My Command: An Account of the Nigerian Civil War (1967-1970) (African Writers Series, AWS249)
First published a decade after the end of the Nigerian Civil War, My Command takes a keen look at the events leading up to – and shortly following – the war, as well as the war itself.
Starting with a study of Nigeria’s political landscape in the years following independence, this book chronicles the life of a nation whose hope for the future gives way to the tension, distrust and suspicion that results in violence and the subsequent outbreak of war. My Command gives a detailed and vivid account of military operations on all fronts, as well as the response of the international community and the impact of the war on individual lives.
Olusegun Obasanjo, in this memoir, tells of this delicate time in the life of Nigeria with honesty and humanity. This book is as relevant now as it was decades ago – one man’s record of our past and a guide for our nation’s present and future leaders and citizens.
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Olusegun Obasanjo, soldier, statesman, author and farmer, born on Ifo Market Day in Ibogun-Olaogun in what was then Abeokuta Province of 1930s colonial Nigeria, joined the Nigerian Army in 1958. He served in the United Nations Peacekeeping Mission in the Congo between 1960-1961 and rose to become the General Officer Commanding the 3 Marine Commando Division of the Nigerian Army, which ended the 30-month Nigerian Civil War.
After the war, Obasanjo resumed his duties as the commander of the Nigerian Army Corps of Engineers. He was appointed Federal Commissioner (Minister) for Works in the Gowon Administration, and was appointed Chief of Staff, Supreme Headquarters—thus becoming the number 2 man in the government hierarchy—after the change of government in 1975.
Obasanjo served as Head of State of the Federal Military Government and Commander in Chief of the Armed Forces from 1976-1979 following the assassination of General Murtala Muhammed in a failed putsch. He handed over to a civilian regime in 1979 and retired to private life of farming. As a statesman he was called upon by the international community, in one instance to serve as co-chair of the Commonwealth Eminent Persons' Group constituted to work on negotiated settlement for the ending of the South African Apartheid policy in 1985. He was also a candidate for the office of Secretary-General of the United Nations in 1991.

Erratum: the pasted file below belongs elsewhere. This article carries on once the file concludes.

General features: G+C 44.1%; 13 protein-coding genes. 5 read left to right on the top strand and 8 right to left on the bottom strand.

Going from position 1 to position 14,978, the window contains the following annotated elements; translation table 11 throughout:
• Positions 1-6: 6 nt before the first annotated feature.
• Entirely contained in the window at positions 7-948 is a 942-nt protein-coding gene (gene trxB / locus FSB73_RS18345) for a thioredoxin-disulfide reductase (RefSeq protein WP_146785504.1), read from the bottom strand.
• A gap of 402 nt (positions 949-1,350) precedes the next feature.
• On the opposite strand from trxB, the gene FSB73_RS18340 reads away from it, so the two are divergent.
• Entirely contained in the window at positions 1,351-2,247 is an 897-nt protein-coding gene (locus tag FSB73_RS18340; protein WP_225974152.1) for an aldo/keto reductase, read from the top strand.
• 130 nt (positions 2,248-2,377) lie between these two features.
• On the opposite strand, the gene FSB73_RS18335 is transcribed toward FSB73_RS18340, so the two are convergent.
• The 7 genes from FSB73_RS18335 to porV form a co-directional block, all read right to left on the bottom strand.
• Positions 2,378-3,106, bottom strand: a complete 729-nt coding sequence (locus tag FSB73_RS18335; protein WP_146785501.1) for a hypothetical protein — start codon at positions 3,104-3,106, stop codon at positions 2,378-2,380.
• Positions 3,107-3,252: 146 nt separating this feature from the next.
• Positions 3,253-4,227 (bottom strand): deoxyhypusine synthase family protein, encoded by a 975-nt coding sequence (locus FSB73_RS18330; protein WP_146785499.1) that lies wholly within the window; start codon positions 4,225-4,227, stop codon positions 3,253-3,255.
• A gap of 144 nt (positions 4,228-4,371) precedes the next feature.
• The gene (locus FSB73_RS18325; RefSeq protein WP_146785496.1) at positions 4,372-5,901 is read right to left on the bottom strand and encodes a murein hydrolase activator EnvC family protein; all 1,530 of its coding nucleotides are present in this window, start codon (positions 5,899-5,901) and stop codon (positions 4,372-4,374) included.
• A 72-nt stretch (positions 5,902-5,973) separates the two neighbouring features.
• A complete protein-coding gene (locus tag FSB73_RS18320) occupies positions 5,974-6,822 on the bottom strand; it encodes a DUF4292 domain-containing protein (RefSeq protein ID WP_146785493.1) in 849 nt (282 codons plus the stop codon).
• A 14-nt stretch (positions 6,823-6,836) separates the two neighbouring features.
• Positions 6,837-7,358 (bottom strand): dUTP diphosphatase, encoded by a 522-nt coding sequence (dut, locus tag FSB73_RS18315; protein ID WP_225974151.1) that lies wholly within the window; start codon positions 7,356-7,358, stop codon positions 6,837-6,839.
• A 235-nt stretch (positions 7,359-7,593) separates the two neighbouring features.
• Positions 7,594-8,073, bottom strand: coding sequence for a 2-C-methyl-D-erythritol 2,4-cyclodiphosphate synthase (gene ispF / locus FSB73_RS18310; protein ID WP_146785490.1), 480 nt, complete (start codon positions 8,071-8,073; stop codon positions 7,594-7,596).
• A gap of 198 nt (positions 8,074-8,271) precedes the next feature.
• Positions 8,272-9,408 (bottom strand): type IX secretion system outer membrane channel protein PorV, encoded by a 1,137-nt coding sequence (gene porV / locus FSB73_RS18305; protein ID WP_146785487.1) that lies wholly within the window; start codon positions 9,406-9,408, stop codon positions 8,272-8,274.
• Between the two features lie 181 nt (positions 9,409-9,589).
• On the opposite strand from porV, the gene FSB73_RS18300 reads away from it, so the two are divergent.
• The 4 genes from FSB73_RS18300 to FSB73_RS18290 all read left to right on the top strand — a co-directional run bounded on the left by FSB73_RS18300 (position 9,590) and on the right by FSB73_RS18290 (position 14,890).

Olusegun Obasanjo, a fearless critic of bad government in Africa and particularly in Nigeria, was jailed after the "phantom coup" trial in 1995 by the Abacha Military Regime. He emerged from prison in 1998 and became a candidate for the presidency in the run-up to the military handover to a democratic civilian administration. He won the election and was sworn-in as President of the Federal Republic of Nigerian on May 29 1999.
He stepped down from the presidency in 2007 at the end of his second term and returned to his farm. He still serves the international community in several capacities. He is currently the chief promoter of the Olusegun Obasanjo Presidential Library.
Olusegun Obasanjo has authored several books, significant amongst them, My Command, about his experiences in the Nigerian Civil War; Not My Will, about his service to the nation as Military Head of State; This Animal Called Man, a philosophical reflection on the nature of man written during his time as a political prisoner; and Nzeogwu, about his friend and key figure in the January 1966 coup. This book, My Watch, his latest memoir, promises to join the other books as odes to a life of service to God, humanity and country.